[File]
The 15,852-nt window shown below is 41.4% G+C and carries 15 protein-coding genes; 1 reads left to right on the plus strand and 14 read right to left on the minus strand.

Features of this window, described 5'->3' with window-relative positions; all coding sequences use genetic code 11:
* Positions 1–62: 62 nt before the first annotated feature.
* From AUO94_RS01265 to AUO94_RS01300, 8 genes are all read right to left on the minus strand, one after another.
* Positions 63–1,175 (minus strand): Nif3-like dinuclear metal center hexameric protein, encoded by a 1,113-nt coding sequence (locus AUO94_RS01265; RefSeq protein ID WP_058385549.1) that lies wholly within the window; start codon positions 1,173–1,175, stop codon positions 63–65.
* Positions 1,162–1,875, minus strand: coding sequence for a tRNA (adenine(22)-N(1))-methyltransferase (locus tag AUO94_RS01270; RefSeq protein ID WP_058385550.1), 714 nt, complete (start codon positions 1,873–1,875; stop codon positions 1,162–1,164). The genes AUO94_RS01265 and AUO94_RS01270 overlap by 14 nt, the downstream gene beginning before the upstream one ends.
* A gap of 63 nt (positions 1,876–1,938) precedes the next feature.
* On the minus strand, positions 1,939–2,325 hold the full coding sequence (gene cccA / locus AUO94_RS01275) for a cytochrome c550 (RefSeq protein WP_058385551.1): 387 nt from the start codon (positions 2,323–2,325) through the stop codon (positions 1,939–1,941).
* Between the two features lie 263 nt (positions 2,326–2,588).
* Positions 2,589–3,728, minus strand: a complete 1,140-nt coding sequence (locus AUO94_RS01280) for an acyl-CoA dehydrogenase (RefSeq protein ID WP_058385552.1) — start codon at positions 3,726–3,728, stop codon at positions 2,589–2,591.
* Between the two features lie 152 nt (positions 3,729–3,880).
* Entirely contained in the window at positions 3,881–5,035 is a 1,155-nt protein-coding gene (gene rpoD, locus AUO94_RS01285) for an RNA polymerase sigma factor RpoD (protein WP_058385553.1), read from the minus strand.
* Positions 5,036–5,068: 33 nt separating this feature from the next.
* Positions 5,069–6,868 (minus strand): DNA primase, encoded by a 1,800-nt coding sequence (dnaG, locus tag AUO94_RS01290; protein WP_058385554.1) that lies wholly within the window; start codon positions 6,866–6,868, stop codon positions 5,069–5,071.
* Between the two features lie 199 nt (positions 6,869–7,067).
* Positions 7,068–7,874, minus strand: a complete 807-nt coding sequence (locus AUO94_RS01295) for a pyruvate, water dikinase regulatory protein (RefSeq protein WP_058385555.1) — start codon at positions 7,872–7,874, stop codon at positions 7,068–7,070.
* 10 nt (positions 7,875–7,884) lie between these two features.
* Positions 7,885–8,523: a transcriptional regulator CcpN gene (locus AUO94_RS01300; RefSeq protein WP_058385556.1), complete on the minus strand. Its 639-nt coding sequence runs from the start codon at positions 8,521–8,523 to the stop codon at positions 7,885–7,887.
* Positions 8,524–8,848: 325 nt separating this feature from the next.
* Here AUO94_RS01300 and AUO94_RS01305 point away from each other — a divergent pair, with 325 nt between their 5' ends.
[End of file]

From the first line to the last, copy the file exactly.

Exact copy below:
The 15,852-nt window shown below is 41.4% G+C and carries 15 protein-coding genes; 1 reads left to right on the plus strand and 14 read right to left on the minus strand.

Features of this window, described 5'->3' with window-relative positions; all coding sequences use genetic code 11:
* Positions 1–62: 62 nt before the first annotated feature.
* From AUO94_RS01265 to AUO94_RS01300, 8 genes are all read right to left on the minus strand, one after another.
* Positions 63–1,175 (minus strand): Nif3-like dinuclear metal center hexameric protein, encoded by a 1,113-nt coding sequence (locus AUO94_RS01265; RefSeq protein ID WP_058385549.1) that lies wholly within the window; start codon positions 1,173–1,175, stop codon positions 63–65.
* Positions 1,162–1,875, minus strand: coding sequence for a tRNA (adenine(22)-N(1))-methyltransferase (locus tag AUO94_RS01270; RefSeq protein ID WP_058385550.1), 714 nt, complete (start codon positions 1,873–1,875; stop codon positions 1,162–1,164). The genes AUO94_RS01265 and AUO94_RS01270 overlap by 14 nt, the downstream gene beginning before the upstream one ends.
* A gap of 63 nt (positions 1,876–1,938) precedes the next feature.
* On the minus strand, positions 1,939–2,325 hold the full coding sequence (gene cccA / locus AUO94_RS01275) for a cytochrome c550 (RefSeq protein WP_058385551.1): 387 nt from the start codon (positions 2,323–2,325) through the stop codon (positions 1,939–1,941).
* Between the two features lie 263 nt (positions 2,326–2,588).
* Positions 2,589–3,728, minus strand: a complete 1,140-nt coding sequence (locus AUO94_RS01280) for an acyl-CoA dehydrogenase (RefSeq protein ID WP_058385552.1) — start codon at positions 3,726–3,728, stop codon at positions 2,589–2,591.
* Between the two features lie 152 nt (positions 3,729–3,880).
* Entirely contained in the window at positions 3,881–5,035 is a 1,155-nt protein-coding gene (gene rpoD, locus AUO94_RS01285) for an RNA polymerase sigma factor RpoD (protein WP_058385553.1), read from the minus strand.
* Positions 5,036–5,068: 33 nt separating this feature from the next.
* Positions 5,069–6,868 (minus strand): DNA primase, encoded by a 1,800-nt coding sequence (dnaG, locus tag AUO94_RS01290; protein WP_058385554.1) that lies wholly within the window; start codon positions 6,866–6,868, stop codon positions 5,069–5,071.
* Between the two features lie 199 nt (positions 6,869–7,067).
* Positions 7,068–7,874, minus strand: a complete 807-nt coding sequence (locus AUO94_RS01295) for a pyruvate, water dikinase regulatory protein (RefSeq protein WP_058385555.1) — start codon at positions 7,872–7,874, stop codon at positions 7,068–7,070.
* 10 nt (positions 7,875–7,884) lie between these two features.
* Positions 7,885–8,523: a transcriptional regulator CcpN gene (locus AUO94_RS01300; RefSeq protein WP_058385556.1), complete on the minus strand. Its 639-nt coding sequence runs from the start codon at positions 8,521–8,523 to the stop codon at positions 7,885–7,887.
* Positions 8,524–8,848: 325 nt separating this feature from the next.
* Here AUO94_RS01300 and AUO94_RS01305 point away from each other — a divergent pair, with 325 nt between their 5' ends.